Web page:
Wednesday, April 18, 2012

Surviving a busy spell: phase 1 = acceptance

I mentioned earlier this week that April is a month that is really "rich and full" for me -- a euphemism for "busy".  Every academic year is sort of like the 1812 overture: it starts all sunny and soft, but it build in intensity, ending with all instruments full voice and cannons going off.  Okay, so I'll admit it: I'm getting overwhelmed.

For me, one of the ways I get through this month is to realize that this is the way I decided to live.  I didn't choose the particulars, necessarily (no, I do not want to make 5 trips to the pharmacy again this week!), but I did choose the general outlines that make up my tasks.

Occasionally, I've been surprised to find that other people don't see it this way.  I remember a conversation with a friend who was complaining about how much grading she has to do.  I made what I thought was an obvious remark:  how lucky we professors are, that we set the amount of work we have to do, and we work hard because of our own high standards.  My friend was insistent that the grading she faced was just way, way too much.

Now, at my college, no one tells professors how many papers we have to assign.  No one tells us that we have to serve on national committees.  But we still assign a LOT of work to our students (and it comes back in spades as piles of papers to grade).  And many of us join all sorts of committees, and end up doing all sorts of extra work because of that.  But I quickly realized that trying to push that point with my friend would turn me into a jerk, so I eased up.

And yet, I still believe there is a heck of a lot that I do that's not other people's fault.  It would be easy to rail against the system that made me spend 8 hours in the offices of doctors, notaries, schools, and pharmacies last week.  I'm betting you didn't do that, after all . . . but that's my point.  *I* chose to adopt a child from the Statewide Adoption Network, and *I* agreed he ought to move in the Thursday before Easter.  Okay, so all this was a choice.  My choice.  In the same vein, I spent the past weekend (and also much of Monday . . .  oh yeah, and then again much of Tuesday) grading piles and piles of papers . . . but *I* assigned those papers to my students.  Another choice that was mine, all mine.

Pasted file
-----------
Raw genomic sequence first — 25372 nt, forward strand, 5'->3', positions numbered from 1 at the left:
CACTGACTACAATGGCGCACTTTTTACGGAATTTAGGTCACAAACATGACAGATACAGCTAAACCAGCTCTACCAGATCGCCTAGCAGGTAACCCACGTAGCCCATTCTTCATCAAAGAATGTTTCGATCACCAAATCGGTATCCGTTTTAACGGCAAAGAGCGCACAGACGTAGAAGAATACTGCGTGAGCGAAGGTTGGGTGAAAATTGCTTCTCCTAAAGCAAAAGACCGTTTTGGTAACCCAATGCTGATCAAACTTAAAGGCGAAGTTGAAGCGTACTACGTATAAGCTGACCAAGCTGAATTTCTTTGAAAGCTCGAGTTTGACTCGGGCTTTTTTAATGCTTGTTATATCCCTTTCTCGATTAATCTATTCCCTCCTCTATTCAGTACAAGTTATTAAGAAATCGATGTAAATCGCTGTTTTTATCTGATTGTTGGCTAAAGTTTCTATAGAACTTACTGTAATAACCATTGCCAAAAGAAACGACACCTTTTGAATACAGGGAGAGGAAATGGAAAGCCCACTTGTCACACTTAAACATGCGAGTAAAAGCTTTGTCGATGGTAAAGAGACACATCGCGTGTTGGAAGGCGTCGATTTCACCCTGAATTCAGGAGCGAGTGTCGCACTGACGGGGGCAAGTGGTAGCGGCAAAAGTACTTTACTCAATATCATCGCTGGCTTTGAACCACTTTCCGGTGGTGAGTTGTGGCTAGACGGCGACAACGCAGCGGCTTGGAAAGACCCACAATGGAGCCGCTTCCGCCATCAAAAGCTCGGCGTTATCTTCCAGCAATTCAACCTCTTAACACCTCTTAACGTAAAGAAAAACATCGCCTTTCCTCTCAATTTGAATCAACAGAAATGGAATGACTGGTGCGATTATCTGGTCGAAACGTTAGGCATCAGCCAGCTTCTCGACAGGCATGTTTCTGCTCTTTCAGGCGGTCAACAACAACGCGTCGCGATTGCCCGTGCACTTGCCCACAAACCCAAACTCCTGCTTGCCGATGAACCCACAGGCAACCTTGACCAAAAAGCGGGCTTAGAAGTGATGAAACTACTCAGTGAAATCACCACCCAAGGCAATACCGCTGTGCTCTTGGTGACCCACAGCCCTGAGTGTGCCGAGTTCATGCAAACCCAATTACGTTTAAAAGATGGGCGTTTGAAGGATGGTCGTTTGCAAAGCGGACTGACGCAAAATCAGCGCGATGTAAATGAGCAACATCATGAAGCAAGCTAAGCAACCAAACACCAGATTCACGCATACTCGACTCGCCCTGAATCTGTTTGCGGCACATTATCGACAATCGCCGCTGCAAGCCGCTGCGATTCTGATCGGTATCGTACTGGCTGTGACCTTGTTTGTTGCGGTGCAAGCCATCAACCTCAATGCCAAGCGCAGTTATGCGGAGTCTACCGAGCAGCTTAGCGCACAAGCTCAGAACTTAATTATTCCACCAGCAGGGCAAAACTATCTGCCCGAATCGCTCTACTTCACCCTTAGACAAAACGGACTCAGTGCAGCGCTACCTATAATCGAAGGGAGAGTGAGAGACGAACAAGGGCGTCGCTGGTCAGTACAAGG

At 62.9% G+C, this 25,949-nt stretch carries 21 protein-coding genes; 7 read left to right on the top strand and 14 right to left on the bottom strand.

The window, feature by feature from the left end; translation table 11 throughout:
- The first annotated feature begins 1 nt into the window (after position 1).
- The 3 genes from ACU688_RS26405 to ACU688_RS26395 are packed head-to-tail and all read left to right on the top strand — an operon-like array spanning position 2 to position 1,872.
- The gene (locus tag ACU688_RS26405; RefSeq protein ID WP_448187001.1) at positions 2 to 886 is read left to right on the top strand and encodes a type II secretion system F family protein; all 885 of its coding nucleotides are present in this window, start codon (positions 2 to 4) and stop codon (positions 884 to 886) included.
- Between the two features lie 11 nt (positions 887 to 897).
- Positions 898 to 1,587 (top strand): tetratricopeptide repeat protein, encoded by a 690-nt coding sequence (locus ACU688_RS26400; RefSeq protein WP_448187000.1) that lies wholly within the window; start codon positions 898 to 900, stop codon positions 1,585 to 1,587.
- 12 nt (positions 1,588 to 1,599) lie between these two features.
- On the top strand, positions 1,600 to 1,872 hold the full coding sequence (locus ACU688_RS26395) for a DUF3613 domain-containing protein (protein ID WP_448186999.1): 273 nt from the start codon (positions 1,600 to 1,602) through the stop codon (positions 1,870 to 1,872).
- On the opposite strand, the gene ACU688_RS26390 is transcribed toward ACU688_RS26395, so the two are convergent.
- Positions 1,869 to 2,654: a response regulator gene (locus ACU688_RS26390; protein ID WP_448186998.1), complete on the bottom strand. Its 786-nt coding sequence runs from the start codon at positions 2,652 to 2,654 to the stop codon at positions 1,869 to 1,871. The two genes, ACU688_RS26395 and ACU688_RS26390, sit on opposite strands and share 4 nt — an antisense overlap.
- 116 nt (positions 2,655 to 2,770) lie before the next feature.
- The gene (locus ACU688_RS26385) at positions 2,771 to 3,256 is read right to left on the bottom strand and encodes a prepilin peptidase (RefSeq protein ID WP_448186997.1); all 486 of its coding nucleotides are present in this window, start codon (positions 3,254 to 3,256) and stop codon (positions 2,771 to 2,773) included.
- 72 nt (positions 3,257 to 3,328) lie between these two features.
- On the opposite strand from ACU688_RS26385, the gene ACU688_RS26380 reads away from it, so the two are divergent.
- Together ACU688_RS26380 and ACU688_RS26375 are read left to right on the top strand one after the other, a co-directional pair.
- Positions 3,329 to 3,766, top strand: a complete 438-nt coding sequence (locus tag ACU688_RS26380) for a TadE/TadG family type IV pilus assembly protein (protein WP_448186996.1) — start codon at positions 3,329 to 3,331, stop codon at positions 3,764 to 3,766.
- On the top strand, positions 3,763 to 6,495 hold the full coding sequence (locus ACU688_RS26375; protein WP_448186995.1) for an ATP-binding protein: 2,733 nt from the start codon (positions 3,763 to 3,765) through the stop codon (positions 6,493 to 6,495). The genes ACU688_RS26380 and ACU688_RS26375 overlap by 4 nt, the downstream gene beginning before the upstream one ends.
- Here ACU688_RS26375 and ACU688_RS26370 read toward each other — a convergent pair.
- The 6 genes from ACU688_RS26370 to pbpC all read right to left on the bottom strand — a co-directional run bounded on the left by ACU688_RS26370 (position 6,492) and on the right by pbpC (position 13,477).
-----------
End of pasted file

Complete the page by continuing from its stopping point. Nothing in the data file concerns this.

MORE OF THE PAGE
It might not be that the particular flavor of busy-ness I face is what I would have chosen, granted.  It's reasonable to ask, "Is this worth it?"  Sometimes, I think, "no".  Then it's time to extricate myself gently.  I've resigned from committees because of this in the past.  I've often said "no" to things I really want to do, just because I know how awful April is.

I also know that my situation doesn't apply to everyone.  A tenured professor has freedom that few other people have.  If my dean says, "I just thought of something I need you to do right away", I can say, "Sorry, not going to do it," and nothing bad happens to me.  (Just think how miserable it would be to be my dean!!!).

But for me, at least, the first phase in surviving the onslaught of too-much-to-do, too-little-time-to-do-it, is to own the busy-ness.  It's mine.  

No comments:

Post a Comment